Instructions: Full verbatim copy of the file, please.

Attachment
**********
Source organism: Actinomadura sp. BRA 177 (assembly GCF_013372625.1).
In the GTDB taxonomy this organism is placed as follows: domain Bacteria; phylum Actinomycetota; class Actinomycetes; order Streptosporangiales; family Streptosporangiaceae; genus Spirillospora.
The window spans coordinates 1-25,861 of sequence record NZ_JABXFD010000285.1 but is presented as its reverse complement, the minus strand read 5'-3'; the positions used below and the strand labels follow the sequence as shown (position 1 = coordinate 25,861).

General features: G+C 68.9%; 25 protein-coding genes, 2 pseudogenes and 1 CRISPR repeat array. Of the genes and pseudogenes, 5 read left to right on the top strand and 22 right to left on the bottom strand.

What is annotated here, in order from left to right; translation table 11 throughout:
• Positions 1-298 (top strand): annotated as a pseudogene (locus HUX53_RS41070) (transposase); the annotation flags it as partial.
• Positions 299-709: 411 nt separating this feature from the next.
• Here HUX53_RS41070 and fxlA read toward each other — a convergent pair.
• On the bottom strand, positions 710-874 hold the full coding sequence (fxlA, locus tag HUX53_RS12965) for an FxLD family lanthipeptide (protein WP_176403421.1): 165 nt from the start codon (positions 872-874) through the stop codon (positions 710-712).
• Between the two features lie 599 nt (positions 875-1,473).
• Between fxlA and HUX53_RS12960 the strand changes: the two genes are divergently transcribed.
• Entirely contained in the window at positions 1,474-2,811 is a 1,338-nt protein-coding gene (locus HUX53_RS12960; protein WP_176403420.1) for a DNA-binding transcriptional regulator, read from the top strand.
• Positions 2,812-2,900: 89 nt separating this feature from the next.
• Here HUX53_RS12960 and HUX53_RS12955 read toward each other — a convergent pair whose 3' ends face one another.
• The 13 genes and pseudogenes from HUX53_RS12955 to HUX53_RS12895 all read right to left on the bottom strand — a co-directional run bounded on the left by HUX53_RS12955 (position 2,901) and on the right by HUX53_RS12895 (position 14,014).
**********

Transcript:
Source organism: Actinomadura sp. BRA 177 (assembly GCF_013372625.1).
In the GTDB taxonomy this organism is placed as follows: domain Bacteria; phylum Actinomycetota; class Actinomycetes; order Streptosporangiales; family Streptosporangiaceae; genus Spirillospora.
The window spans coordinates 1-25,861 of sequence record NZ_JABXFD010000285.1 but is presented as its reverse complement, the minus strand read 5'-3'; the positions used below and the strand labels follow the sequence as shown (position 1 = coordinate 25,861).

General features: G+C 68.9%; 25 protein-coding genes, 2 pseudogenes and 1 CRISPR repeat array. Of the genes and pseudogenes, 5 read left to right on the top strand and 22 right to left on the bottom strand.

What is annotated here, in order from left to right; translation table 11 throughout:
• Positions 1-298 (top strand): annotated as a pseudogene (locus HUX53_RS41070) (transposase); the annotation flags it as partial.
• Positions 299-709: 411 nt separating this feature from the next.
• Here HUX53_RS41070 and fxlA read toward each other — a convergent pair.
• On the bottom strand, positions 710-874 hold the full coding sequence (fxlA, locus tag HUX53_RS12965) for an FxLD family lanthipeptide (protein WP_176403421.1): 165 nt from the start codon (positions 872-874) through the stop codon (positions 710-712).
• Between the two features lie 599 nt (positions 875-1,473).
• Between fxlA and HUX53_RS12960 the strand changes: the two genes are divergently transcribed.
• Entirely contained in the window at positions 1,474-2,811 is a 1,338-nt protein-coding gene (locus HUX53_RS12960; protein WP_176403420.1) for a DNA-binding transcriptional regulator, read from the top strand.
• Positions 2,812-2,900: 89 nt separating this feature from the next.
• Here HUX53_RS12960 and HUX53_RS12955 read toward each other — a convergent pair whose 3' ends face one another.
• The 13 genes and pseudogenes from HUX53_RS12955 to HUX53_RS12895 all read right to left on the bottom strand — a co-directional run bounded on the left by HUX53_RS12955 (position 2,901) and on the right by HUX53_RS12895 (position 14,014).